Lazy Day ? sounds lovely – if you’re of a certain age, the song comes to mind immediately (Spanky and Our Gang 1967). It conjures up visions of a delightful picnic, shared with loved ones, under a shade tree on a beautiful sunny day. There’s no rushing off to do anything, nothing pressing, just the enjoyment of being alive on a pleasant afternoon.
At last you don’t feel like you’re running late, falling behind, rushing to get more done, yet not feeling the satisfaction of having done anything at all.
Slowing down allows you to be more peaceful, more mindful, which allows you to think more clearly. As you become more aware of your environment, others will become more affected by you – calmness is actually contagious if you hold the space for it.
Have you noticed yourself becoming less productive the more you speed up? Like the proverbial cat chasing its tail, “busy” becomes an end in and of itself. Being busy can create a veil of importance – but upon closer examination, possibly lacks substance.
Sometimes we use “busy-ness” as a distraction: from feeling emotions, from meeting and dealing with challenges in our lives, from really thinking about the important questions that give our lives true meaning. Sadly, it is very often used to overcome the feeling of worthlessness.
Even if we are constantly on the go because we want to wring out as much experience in life as we can, what are we sacrificing in order to do so? Maybe significant relationships? Certainly, our health – if you’ve been reading our blogs, you know the dangers of living perpetually in the sympathetic nervous system (think fight or flight). With adrenaline and cortisol pumping continually, we are at risk for high blood pressure, impaired immune function, hormonal imbalance, etc.
For a while, why not try the gratification that comes with living an inch wide and a mile deep, instead of the other way around?
On the opposite side of the coin, yet producing some of the same results, is laziness. One can avoid responsibility and accountability by being unwilling to do anything (as opposed to being distracted from the same by doing too much). It’s possible to side-step feelings of unworthiness here, too, because it’s hard to fail if you do nothing.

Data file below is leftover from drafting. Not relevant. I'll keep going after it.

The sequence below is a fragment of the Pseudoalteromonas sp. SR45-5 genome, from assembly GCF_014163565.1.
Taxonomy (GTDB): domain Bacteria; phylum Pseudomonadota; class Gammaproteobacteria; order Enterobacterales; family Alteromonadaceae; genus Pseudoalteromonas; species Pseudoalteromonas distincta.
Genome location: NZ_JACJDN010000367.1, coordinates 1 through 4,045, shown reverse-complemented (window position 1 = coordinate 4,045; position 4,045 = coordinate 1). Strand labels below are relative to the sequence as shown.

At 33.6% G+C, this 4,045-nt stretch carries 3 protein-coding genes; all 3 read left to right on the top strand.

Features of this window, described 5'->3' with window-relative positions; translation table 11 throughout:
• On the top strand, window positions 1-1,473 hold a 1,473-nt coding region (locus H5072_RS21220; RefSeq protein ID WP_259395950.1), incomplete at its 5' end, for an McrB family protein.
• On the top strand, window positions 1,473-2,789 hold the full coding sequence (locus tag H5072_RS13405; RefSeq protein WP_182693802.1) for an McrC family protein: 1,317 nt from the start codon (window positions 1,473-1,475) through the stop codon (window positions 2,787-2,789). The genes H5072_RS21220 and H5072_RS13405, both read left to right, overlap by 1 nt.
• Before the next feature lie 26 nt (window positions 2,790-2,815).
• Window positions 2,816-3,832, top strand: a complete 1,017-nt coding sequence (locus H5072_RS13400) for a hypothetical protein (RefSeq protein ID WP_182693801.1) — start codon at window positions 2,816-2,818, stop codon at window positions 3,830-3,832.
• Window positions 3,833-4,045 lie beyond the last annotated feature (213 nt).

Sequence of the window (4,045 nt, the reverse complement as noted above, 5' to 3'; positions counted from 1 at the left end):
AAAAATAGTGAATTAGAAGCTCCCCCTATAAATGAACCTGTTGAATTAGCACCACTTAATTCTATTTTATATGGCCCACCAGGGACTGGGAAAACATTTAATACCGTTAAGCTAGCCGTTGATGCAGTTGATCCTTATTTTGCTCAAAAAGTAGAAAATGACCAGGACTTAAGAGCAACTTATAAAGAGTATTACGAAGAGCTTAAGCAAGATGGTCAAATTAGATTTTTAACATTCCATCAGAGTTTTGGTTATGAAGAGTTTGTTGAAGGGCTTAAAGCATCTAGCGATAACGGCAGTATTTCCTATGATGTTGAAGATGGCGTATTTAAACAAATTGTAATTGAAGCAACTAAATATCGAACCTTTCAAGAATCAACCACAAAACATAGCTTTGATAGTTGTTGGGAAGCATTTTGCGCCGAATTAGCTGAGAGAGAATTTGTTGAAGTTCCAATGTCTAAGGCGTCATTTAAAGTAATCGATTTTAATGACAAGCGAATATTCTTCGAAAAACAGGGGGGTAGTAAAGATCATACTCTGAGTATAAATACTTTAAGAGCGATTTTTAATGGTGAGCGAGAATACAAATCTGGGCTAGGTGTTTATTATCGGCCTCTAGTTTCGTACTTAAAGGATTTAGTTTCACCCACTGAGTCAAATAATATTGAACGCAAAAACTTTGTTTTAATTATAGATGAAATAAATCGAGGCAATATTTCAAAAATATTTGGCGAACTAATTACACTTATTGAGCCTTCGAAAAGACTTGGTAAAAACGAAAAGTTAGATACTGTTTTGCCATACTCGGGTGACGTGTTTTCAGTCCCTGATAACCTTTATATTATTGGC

Of course, there are different causes of/reasons for laziness. It can be a simple matter of physical well-being, or rather lack thereof. Low energy could be the culprit due to lack of sleep, lack of exercise, lack of adequate nutrition, or other, similar issues. Maybe it’s just a question of procrastination…and then there are matters of mindsets, motivation, even depression….
“Too busy” or “too lazy” can have very deep roots, even originating with the “Victim.” If you believe you are not worthy of thriving, you may be dealing with this archetype. Every Victim needs a Villain – and there are plenty of Villains to keep us occupied – the most powerful and insidious being our own thoughts and emotions, especially fear. (For a more in-depth look at this archetype, see this recent posting: https://www.facebook.com/dawncady.mindsetcoach/posts/726933524562160?__tn__=K-R, and there is invariably something interesting being explored regularly at https://www.facebook.com/dawncady.mindsetcoach/)
Maybe it’s time to insert an enthusiastic “lazy day” into your busy schedule☺
We always invite you to share your comments on these and other subjects, and we are always here to answer questions you may have….